Tengenenge to revive lustre

HARARE - One of Zimbabwe’s biggest sculpture gardens, Tengenenge Sculpture Community in Guruve is feeling the effects of the underperforming economy as few people are visiting the facility to buy their products.

Housing more than 120 stone sculptors on a single farmland, hundreds of finished sculptures are spread on vast display stands that any collector or buyer is spoilt of choice.

The pieces continue to mount at the gallery as tourists and buyers no longer come in their numbers with artists saying they now just receive less than five in a month. In the past years this was a hub for local embassy staff and several collectors from Europe who frequently visited the place to buy sculptures or just to view the artefacts.

The Daily News recently visited the facility with officials from the Tourism ministry who are trying to revive the sculpture community.

Tengenenge Sculpture Community, together with other tourist destinations around the country are hopeful that the gallery will be revived through the Community-Based Tourism Master Plan targeting poverty alleviation project.

On tour that day were officers from the Tourism ministry and their colleagues from Japan International Cooperation Agency (JICA), a centre for advanced tourism studies who have, since June 2015 to date been exploring ways in which to get the centre back to its feet, hence improve the tourism industry.

Since the 1990s, the Zimbabwean government has advocated a policy of promoting the development of community-based tourism enterprises (CBTEs) in order to increase national tourism competiveness, support the alleviation of poverty, increase environmental conversation and preserve local cultures and heritage.

While a variety of CBTEs were developed in Zimbabwe, they have suffered from operational challenges due to uncertain and fluctuating economic circumstances the country has endured over the past years.

As a result, the government requested the support of the Japanese government to provide technical cooperation for planning a development project titled, Community-based Tourism Master Plan targeting poverty alleviation.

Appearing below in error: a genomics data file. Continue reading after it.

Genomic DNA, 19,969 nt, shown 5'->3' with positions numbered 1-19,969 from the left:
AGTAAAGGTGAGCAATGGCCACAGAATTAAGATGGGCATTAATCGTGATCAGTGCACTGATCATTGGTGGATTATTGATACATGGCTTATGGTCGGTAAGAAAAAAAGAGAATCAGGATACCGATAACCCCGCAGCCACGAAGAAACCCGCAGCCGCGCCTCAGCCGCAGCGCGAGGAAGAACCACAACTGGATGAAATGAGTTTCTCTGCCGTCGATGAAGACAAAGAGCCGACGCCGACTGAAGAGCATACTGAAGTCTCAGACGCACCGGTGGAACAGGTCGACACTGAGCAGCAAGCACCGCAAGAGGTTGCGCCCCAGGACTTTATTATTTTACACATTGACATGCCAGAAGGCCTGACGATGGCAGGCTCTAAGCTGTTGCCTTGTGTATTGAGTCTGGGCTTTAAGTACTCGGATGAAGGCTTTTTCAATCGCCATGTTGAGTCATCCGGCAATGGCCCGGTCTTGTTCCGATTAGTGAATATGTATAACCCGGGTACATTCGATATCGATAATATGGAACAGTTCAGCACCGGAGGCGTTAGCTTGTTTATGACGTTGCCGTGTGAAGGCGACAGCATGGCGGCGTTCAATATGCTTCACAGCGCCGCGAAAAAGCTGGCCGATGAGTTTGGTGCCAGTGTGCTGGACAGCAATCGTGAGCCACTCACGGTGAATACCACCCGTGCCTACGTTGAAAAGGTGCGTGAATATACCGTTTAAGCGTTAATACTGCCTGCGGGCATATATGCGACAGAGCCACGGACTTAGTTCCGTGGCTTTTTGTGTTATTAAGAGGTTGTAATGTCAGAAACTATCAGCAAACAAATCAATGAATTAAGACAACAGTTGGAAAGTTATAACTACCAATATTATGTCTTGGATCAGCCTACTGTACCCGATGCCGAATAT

A guide at the facility,  Augustine Mbilingu highlighted how visitors to the place had dwindled in numbers and now averaging three to four visitors in a month.

“Ever since the sculpture garden’s founder (Tom) Bloomfield left for Netherlands a few years ago, activity at the centre has definitely slowed down but the community still do the day-to-day running of the business.

“We have three generations of artists at this place and the oldest serving member Josiah Manzi still ekes out a living by making and selling his sculptures”.

Manzi, 84, lives in one of the mud and dagga houses that are part of the tourist attractions, as they boast to have maintained the traditional ways of building these homes, although some have modern satellite dishes poled on them.

“Back in the day, we used to sell pieces at high prices but nowadays we are selling the small sculptures for $25 up to $70, with the bigger sculptures fetching as much as $500.

“The problem nowadays is that buyers and tourists are not coming in their numbers anymore.”

Manzi was taught how to make sculpture here in 1967 by Bloomfield and since then he has lived on them.

“We used to have visitors from America, United Kingdom, Germany, South Africa and Sweden, this habitation was busy then,” said Manzi, with the look of one who is reminiscing about the good old days.

Bloomfield, who was a tobacco farmer and chrome miner introduced stone sculpting to the community at Tengenenge Village in 1969.

Since then hundreds of stone sculptors have passed through the institution.

He resigned in 2007 and passed the directorship to popular Zimbabwean artist Dominic Benhura who in turn left the institution in the hands of the artists.

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